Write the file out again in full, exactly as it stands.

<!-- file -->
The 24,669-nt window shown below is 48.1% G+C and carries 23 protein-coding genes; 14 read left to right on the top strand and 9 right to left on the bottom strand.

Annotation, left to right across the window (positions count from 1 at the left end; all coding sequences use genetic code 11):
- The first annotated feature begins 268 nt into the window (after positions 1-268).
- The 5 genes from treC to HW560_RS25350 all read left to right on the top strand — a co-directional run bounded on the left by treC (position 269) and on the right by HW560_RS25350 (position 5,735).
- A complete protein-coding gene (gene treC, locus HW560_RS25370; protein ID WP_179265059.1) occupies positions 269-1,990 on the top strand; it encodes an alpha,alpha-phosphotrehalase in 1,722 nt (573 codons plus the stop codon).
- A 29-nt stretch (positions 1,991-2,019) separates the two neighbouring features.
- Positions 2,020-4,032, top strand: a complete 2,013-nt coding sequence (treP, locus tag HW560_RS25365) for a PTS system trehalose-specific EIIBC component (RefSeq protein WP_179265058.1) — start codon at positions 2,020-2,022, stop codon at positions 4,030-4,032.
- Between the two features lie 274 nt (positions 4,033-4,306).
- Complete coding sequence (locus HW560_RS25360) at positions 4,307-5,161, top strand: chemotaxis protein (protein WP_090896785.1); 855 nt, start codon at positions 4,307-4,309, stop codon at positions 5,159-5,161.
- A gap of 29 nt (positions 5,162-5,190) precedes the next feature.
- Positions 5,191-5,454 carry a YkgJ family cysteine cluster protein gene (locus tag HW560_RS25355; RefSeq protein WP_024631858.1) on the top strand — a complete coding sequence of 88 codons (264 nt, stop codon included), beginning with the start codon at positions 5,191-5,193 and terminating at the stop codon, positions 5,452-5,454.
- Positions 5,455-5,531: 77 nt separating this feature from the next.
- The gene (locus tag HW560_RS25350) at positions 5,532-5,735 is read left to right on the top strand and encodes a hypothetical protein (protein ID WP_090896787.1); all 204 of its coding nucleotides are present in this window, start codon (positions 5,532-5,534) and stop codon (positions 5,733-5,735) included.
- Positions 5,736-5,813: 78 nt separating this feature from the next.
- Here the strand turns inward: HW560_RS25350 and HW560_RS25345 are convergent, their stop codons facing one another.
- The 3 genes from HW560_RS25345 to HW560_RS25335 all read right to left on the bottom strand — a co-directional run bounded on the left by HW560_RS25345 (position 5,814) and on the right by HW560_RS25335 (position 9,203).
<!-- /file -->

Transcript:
The 24,669-nt window shown below is 48.1% G+C and carries 23 protein-coding genes; 14 read left to right on the top strand and 9 right to left on the bottom strand.

Annotation, left to right across the window (positions count from 1 at the left end; all coding sequences use genetic code 11):
- The first annotated feature begins 268 nt into the window (after positions 1-268).
- The 5 genes from treC to HW560_RS25350 all read left to right on the top strand — a co-directional run bounded on the left by treC (position 269) and on the right by HW560_RS25350 (position 5,735).
- A complete protein-coding gene (gene treC, locus HW560_RS25370; protein ID WP_179265059.1) occupies positions 269-1,990 on the top strand; it encodes an alpha,alpha-phosphotrehalase in 1,722 nt (573 codons plus the stop codon).
- A 29-nt stretch (positions 1,991-2,019) separates the two neighbouring features.
- Positions 2,020-4,032, top strand: a complete 2,013-nt coding sequence (treP, locus tag HW560_RS25365) for a PTS system trehalose-specific EIIBC component (RefSeq protein WP_179265058.1) — start codon at positions 2,020-2,022, stop codon at positions 4,030-4,032.
- Between the two features lie 274 nt (positions 4,033-4,306).
- Complete coding sequence (locus HW560_RS25360) at positions 4,307-5,161, top strand: chemotaxis protein (protein WP_090896785.1); 855 nt, start codon at positions 4,307-4,309, stop codon at positions 5,159-5,161.
- A gap of 29 nt (positions 5,162-5,190) precedes the next feature.
- Positions 5,191-5,454 carry a YkgJ family cysteine cluster protein gene (locus tag HW560_RS25355; RefSeq protein WP_024631858.1) on the top strand — a complete coding sequence of 88 codons (264 nt, stop codon included), beginning with the start codon at positions 5,191-5,193 and terminating at the stop codon, positions 5,452-5,454.
- Positions 5,455-5,531: 77 nt separating this feature from the next.
- The gene (locus tag HW560_RS25350) at positions 5,532-5,735 is read left to right on the top strand and encodes a hypothetical protein (protein ID WP_090896787.1); all 204 of its coding nucleotides are present in this window, start codon (positions 5,532-5,534) and stop codon (positions 5,733-5,735) included.
- Positions 5,736-5,813: 78 nt separating this feature from the next.
- Here the strand turns inward: HW560_RS25350 and HW560_RS25345 are convergent, their stop codons facing one another.
- The 3 genes from HW560_RS25345 to HW560_RS25335 all read right to left on the bottom strand — a co-directional run bounded on the left by HW560_RS25345 (position 5,814) and on the right by HW560_RS25335 (position 9,203).